On that notion, I wonder when Apple will wake from its slumber to issue a response.
Users can revoke a certificate using Keychain, but if they happen to visit a site that uses the more-secure Extended Validation Certificates, the Mac will accept the EV certificate even if it’s been issued by a certificate authority marked as untrusted in Keychain.
“When Apple thinks you’re looking at an EV Cert, they check things differently,” Sleevi said in an interview Wednesday. “They override some of your settings and completely disregard them.”
Designed as a way to reassure Web surfers that they’re not being phished, Extended Validation Certificates turn the browser address bar green.
It sounds to me like the Apple fix for user experience trust issues with certificates (adding EV support) now limits their ability to handle trust issues with certificate authorities. Perhaps they did not realize that by working to resolve one trust issue that there would be future trust issues ahead? Did they think attackers would sit still? That seems rather ironic. If their EV design turns out to be the problem it just adds fuel to the fire in my belly about the direction at Apple. Consumers will be best served by companies that have the following attributes in their incident management:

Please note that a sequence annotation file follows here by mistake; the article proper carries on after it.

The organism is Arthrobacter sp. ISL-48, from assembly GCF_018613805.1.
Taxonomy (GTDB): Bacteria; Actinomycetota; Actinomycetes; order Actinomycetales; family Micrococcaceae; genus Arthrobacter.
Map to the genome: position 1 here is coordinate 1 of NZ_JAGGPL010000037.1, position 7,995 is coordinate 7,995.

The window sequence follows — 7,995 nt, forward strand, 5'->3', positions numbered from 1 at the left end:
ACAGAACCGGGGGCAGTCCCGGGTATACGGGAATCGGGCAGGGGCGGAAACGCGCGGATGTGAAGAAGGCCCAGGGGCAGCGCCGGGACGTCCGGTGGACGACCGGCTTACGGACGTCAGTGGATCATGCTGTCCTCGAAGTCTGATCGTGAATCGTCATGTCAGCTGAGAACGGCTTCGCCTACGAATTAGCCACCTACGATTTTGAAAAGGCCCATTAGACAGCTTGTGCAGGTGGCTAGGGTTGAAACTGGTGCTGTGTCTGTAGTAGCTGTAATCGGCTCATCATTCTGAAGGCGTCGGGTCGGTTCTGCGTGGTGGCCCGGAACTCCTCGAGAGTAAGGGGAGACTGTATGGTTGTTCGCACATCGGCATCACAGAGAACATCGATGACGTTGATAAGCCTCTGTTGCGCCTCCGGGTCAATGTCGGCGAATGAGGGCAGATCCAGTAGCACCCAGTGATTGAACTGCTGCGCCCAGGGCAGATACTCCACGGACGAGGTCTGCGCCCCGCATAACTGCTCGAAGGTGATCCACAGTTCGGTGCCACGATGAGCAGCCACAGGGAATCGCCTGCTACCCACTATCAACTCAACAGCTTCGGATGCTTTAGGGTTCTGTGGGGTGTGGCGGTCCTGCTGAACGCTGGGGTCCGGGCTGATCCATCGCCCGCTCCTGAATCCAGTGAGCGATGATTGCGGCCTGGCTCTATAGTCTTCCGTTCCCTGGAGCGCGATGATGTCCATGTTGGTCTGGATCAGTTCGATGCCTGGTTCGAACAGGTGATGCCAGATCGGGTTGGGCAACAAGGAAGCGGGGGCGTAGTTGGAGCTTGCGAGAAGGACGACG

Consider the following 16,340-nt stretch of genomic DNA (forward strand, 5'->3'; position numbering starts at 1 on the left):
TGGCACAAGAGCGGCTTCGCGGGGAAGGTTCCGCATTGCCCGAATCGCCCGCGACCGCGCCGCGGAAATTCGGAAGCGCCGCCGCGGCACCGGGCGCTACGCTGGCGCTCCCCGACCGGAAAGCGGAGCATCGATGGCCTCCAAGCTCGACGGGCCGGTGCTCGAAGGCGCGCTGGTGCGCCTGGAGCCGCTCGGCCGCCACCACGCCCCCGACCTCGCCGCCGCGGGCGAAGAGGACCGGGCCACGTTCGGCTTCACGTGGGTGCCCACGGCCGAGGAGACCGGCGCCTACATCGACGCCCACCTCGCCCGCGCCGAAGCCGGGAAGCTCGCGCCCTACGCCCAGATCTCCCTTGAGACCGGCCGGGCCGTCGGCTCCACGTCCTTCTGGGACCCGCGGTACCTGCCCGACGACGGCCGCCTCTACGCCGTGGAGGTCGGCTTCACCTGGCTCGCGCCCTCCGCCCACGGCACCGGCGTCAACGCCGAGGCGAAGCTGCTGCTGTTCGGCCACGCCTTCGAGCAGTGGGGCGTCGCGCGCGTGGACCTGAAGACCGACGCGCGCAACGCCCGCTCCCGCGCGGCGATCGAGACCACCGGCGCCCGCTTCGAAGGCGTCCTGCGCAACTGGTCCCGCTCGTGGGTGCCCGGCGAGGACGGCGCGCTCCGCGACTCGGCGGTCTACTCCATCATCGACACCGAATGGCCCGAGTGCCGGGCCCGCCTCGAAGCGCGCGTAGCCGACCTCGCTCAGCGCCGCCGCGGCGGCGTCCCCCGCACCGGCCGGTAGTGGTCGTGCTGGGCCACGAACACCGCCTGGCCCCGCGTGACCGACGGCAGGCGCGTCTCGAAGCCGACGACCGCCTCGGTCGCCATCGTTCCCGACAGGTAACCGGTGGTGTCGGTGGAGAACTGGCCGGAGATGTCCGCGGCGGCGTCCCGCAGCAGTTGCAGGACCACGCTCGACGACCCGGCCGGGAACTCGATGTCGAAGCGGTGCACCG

- Fast response
- Transparency and admission of facts
- Fixes that acknowledge lessons learned and show process of improvement
This DigiNotar breach thus offers a global litmus to measure our current products, contracts and services. Who should we trust and have they responded yet?
Update: I should have also mentioned that this is a shot across the bow of large cloud providers. They rely more on the certificate authority model because it is a highly efficient way to establish (a certain level of) trust for millions of users. The smaller providers and traditional IT organizations have an advantage in that they can make updates to provide trust for their users far more easily and through secondary non-public channels (e.g. distribute secrets, revoke/replace certs).